If you are dealing with solar or battery power, you might want to have one of these little energy meters built by [Open Green Energy] around. The Arduino-based instrument measures DC voltage, current, power, energy, capacity, and temperature. The range is only up to 26 volts and 3.2 amps, but you could extend that with some external circuitry.

Of course, measuring a voltage with the Arduino is old hat. But the addition of a INA219 current sensor provides voltage, current, and power measurements in a single module that talks I2C back to the host computer.

The layout is neat although he’s working on a PCB, as well. This basic circuit would work well for a data logger or current monitor with just a few software changes.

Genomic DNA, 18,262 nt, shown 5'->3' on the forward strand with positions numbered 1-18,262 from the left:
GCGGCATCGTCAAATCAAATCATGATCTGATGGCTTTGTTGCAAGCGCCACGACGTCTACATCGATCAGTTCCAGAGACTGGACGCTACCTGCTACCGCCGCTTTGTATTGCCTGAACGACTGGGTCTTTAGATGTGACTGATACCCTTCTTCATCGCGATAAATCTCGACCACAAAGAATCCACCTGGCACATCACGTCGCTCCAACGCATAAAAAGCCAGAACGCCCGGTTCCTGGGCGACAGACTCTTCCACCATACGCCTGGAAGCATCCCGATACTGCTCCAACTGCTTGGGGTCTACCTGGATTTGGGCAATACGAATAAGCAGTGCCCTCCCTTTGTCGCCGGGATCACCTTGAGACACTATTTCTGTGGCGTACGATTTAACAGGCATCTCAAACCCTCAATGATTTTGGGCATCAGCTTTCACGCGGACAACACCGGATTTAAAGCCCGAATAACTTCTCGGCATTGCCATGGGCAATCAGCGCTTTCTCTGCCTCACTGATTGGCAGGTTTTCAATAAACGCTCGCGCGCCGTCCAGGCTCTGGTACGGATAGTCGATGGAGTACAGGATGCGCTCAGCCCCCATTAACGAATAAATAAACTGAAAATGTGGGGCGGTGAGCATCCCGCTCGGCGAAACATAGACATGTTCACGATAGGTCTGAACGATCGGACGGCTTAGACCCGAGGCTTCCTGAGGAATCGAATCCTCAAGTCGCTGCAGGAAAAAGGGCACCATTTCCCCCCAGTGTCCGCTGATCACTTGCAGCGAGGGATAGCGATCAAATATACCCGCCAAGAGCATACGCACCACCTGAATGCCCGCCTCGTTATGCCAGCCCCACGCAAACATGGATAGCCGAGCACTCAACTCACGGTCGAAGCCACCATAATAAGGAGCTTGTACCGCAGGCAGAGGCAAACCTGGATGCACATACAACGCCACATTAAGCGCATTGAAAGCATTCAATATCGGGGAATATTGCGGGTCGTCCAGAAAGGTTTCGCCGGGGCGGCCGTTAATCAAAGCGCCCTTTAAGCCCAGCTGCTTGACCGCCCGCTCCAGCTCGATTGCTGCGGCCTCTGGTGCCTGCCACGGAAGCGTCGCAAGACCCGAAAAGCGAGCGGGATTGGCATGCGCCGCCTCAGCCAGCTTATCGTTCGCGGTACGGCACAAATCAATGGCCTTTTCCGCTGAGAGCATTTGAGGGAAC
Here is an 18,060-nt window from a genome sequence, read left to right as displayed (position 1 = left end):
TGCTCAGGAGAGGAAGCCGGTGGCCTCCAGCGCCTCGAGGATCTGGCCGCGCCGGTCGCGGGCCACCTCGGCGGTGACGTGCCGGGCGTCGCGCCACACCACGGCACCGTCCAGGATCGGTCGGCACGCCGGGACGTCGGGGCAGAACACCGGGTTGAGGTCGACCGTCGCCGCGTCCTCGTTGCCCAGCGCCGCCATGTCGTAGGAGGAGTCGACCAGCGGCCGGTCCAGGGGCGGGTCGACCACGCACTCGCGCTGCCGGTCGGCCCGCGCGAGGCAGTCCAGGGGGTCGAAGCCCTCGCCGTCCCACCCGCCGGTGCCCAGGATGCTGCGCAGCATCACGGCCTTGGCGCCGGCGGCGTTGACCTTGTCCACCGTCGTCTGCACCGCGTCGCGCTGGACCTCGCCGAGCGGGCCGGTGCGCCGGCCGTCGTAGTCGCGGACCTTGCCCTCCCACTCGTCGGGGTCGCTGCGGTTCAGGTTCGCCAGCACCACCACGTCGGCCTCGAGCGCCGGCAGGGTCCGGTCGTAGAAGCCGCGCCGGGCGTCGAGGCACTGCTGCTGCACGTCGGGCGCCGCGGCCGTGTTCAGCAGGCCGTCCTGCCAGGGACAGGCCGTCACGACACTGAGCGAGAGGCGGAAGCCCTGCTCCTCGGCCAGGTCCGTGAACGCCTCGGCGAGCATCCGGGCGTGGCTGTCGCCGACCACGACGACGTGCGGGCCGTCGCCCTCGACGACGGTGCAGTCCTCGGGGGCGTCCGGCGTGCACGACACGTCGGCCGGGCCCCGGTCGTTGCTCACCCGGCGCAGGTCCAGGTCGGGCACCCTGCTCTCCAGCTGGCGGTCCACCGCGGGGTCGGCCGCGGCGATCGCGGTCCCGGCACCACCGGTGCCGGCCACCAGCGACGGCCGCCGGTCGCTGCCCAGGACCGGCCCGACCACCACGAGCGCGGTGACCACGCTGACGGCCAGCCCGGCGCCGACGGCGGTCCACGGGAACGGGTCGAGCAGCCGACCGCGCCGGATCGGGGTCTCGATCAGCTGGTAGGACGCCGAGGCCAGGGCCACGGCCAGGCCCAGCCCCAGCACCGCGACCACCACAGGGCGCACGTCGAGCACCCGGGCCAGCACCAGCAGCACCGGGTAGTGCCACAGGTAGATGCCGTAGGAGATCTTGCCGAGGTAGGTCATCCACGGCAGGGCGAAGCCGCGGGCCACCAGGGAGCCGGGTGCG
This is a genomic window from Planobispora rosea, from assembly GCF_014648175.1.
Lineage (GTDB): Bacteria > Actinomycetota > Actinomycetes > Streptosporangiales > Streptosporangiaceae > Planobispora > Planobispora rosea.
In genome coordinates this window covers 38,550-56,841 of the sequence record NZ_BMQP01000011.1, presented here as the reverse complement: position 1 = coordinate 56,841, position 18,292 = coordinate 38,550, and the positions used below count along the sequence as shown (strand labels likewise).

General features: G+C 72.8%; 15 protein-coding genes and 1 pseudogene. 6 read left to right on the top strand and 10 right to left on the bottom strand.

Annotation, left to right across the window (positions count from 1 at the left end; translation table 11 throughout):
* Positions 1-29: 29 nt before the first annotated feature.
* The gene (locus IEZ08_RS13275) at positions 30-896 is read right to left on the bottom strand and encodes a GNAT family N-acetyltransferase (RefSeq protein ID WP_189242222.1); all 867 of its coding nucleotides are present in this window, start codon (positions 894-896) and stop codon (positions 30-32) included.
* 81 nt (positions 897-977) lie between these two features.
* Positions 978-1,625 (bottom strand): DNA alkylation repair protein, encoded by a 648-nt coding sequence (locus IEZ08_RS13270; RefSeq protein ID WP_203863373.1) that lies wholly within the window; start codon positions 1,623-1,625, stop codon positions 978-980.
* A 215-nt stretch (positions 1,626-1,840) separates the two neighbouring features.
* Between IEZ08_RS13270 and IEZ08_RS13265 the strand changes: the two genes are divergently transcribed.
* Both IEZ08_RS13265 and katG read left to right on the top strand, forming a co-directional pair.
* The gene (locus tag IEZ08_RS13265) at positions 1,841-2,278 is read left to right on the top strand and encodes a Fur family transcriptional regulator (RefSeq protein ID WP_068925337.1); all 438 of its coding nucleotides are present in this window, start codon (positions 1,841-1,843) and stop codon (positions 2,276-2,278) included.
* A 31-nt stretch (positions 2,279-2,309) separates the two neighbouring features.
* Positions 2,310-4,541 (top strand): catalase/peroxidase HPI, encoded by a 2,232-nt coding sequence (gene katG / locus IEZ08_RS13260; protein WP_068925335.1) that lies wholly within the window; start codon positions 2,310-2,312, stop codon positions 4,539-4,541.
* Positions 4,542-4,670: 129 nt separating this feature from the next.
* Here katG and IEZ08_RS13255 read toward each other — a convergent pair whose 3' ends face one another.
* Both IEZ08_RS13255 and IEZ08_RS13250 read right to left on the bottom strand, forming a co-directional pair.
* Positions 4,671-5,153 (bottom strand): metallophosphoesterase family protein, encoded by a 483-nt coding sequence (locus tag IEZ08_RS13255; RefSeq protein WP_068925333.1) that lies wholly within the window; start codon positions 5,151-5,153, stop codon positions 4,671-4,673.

If you are into this sort of thing, the INA219 actually comes in two versions. The “A” version is not as precise as the “B” version. The difference, though, is small. According to the data sheet, the “A” version can be off as much as 1% on current measurement across the entire temperature range, while the “B” variant holds to 0.5%. Both devices are typically around 0.2% under normal operating conditions.

The device works with an external shunt resistor, so it measures the supply voltage on one side of the shunt and by observing the difference in voltage on the other side, it can calculate the amount of current.

If you want to see what an $8,000 instrument can do for current measurement, have a look at the Keithley 2460 SourceMeter. If your budget is somewhat less, there’s the Joulescope.


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